Is mental health ignored in our children’s schools?

    The child is the father of man – an idiom originated from William Wordsworth’s poem which says that man is the product of habits and behaviors developed in childhood. As a child mental health advocate, I so admire this line and the message it conveys pointing the importance of childhood in making the individuals we are today!

    Children’s mental health has never remained an important or serious subject to address in our region, we have been neglecting its significance in reaching developmental and emotional milestones. It is surprising to learn that we do not have specialized child psychiatrists or psychologists yet. There is rarely a concept of understanding or dealing with children’s mental health in our educational institutes. Teachers are doing the job of executing the curriculum only at schools. It is understood that sound mental health helps in better learning, integration of education and mental health carries genuine justifications. Our children spend more time in schools than any other formal institutional structure. Do these schools addressing the issues of children who are under stress, depress, having attention deficit, aggressive, hyperactive, having certain learning disabilities, slow learners or having low self-esteem?

    Teachers are always in the hassle to finish the overly burdened curriculum followed by tons of course revisions, monthly tests and quizzes to satisfy school administrations, teachers don’t get to know and understand their students in individual capacities and learn about their issues affecting their learning skills and behaviors. Tackling children’s mental health issues and assisting them in this regard in schools, where they live and learn is the least concerned matter. With cramming, we are producing a horde of memory chips, but not a generation with creativity.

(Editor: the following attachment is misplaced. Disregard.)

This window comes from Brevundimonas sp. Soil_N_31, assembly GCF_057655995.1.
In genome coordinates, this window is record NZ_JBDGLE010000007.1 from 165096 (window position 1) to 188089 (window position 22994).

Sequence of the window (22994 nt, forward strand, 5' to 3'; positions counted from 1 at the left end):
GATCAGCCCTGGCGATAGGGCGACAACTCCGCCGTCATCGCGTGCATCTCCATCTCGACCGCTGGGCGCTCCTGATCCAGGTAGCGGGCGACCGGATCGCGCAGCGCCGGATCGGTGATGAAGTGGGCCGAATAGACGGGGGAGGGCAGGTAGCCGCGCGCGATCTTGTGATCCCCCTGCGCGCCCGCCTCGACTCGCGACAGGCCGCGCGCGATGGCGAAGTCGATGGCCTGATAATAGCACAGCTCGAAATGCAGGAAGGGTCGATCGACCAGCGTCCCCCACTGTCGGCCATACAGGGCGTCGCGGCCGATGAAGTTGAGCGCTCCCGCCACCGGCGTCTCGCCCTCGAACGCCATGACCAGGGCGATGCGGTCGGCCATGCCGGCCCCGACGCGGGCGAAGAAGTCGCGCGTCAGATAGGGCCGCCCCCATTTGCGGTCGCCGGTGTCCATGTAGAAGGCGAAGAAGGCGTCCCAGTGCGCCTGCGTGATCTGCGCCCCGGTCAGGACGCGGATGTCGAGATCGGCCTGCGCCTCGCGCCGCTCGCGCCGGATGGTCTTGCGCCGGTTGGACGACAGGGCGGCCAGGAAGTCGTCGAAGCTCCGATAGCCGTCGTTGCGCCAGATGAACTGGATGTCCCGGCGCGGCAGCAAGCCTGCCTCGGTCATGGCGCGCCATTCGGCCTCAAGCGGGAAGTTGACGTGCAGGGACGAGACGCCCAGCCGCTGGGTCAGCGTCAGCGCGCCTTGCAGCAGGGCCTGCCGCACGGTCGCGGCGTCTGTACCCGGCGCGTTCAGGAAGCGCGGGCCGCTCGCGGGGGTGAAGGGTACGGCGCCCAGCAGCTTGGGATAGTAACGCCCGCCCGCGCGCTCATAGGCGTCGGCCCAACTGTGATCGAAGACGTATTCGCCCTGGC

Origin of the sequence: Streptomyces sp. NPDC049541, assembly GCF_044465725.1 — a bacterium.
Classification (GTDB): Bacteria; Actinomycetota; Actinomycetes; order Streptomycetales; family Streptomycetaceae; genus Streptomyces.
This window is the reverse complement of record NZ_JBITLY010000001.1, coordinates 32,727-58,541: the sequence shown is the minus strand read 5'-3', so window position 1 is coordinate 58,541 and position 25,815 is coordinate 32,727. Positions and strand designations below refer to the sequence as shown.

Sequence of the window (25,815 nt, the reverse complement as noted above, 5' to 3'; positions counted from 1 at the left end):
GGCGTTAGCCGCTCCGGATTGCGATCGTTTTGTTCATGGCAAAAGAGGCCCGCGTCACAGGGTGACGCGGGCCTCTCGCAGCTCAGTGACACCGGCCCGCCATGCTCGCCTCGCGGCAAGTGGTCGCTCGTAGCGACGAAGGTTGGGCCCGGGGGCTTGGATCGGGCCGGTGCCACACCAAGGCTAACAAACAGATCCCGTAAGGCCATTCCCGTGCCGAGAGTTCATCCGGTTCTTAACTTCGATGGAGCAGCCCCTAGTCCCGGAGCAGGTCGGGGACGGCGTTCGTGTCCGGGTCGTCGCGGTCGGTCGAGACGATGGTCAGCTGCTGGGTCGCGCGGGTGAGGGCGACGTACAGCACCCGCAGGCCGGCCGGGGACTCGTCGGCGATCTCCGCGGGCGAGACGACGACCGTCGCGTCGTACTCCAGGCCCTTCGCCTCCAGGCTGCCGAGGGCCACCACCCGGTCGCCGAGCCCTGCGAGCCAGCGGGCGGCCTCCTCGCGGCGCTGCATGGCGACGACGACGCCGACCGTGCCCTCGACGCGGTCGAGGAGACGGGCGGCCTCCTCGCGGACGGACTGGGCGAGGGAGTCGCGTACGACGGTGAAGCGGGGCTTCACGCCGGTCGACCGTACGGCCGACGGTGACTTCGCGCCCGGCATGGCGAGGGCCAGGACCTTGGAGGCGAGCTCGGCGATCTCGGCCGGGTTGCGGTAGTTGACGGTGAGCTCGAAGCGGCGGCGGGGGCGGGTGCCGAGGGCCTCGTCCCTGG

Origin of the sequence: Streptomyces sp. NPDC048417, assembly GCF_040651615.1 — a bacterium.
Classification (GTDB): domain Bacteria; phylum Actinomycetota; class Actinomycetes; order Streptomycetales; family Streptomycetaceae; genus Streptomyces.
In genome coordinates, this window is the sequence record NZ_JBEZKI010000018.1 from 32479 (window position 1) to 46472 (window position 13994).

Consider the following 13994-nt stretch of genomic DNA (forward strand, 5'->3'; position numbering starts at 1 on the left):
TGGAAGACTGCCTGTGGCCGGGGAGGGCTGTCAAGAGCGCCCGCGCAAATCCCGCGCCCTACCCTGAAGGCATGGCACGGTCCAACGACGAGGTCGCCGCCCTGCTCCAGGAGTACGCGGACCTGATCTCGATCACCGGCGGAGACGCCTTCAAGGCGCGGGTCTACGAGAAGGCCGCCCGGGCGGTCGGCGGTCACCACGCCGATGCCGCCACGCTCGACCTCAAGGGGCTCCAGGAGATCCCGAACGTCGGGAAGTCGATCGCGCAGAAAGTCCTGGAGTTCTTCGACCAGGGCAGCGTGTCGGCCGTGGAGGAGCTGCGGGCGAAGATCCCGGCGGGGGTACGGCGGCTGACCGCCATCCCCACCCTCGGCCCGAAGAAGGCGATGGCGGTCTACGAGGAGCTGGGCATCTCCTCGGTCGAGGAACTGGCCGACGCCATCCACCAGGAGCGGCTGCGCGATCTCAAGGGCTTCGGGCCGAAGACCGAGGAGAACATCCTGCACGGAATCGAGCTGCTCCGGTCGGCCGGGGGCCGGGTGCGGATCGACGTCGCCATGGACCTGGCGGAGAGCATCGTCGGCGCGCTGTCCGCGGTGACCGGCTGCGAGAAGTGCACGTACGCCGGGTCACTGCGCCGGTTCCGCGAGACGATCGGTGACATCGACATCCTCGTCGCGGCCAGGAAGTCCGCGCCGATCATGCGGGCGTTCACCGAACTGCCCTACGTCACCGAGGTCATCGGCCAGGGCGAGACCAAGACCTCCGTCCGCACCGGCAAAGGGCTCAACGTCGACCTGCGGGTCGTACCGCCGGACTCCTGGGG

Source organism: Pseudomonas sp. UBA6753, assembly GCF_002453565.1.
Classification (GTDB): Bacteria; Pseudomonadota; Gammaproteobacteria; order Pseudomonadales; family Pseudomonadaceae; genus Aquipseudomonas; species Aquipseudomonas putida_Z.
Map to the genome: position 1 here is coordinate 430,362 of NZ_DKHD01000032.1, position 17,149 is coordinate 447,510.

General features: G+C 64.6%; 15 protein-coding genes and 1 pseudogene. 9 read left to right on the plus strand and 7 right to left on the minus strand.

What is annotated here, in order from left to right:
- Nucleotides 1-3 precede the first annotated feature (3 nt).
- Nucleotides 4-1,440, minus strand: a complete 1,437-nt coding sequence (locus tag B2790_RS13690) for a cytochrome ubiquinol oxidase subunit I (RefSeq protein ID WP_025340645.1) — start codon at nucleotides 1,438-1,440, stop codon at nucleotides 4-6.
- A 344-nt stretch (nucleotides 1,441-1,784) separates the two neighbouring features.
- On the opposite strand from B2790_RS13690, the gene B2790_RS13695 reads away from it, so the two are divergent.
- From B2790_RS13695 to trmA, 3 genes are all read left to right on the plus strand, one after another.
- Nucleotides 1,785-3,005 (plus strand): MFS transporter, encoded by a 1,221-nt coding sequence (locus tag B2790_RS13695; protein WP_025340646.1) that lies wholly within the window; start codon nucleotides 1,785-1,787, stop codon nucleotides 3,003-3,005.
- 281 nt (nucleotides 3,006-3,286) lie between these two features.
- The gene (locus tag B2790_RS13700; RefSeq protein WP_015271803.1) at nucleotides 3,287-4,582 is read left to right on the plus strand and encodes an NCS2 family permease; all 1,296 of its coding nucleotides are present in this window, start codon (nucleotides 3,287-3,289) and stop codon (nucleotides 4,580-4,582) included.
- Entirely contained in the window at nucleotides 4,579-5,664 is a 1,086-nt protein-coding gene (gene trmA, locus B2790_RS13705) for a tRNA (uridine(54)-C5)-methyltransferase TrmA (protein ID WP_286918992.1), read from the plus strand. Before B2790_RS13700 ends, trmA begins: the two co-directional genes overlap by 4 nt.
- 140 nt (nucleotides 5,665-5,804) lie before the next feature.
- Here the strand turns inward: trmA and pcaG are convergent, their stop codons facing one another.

Children in our society are prone to child abuse and neglect, and they are being victim of negligence abuse of others, cannot express it effectively. Children below the age of sixteen years are 35% of our country’s population. What kind of generation we are preparing for our future through our systems? We are already contemplating the extremist mindset in our society. If we cannot make any difference in our today with respect to our children, for sure we cannot change our future tomorrow.

    Masooma Khan
    Masooma Khan is graduate of Peace & Conflict studies, University of Peshawar. She advocates for children mental health rights and awarness.

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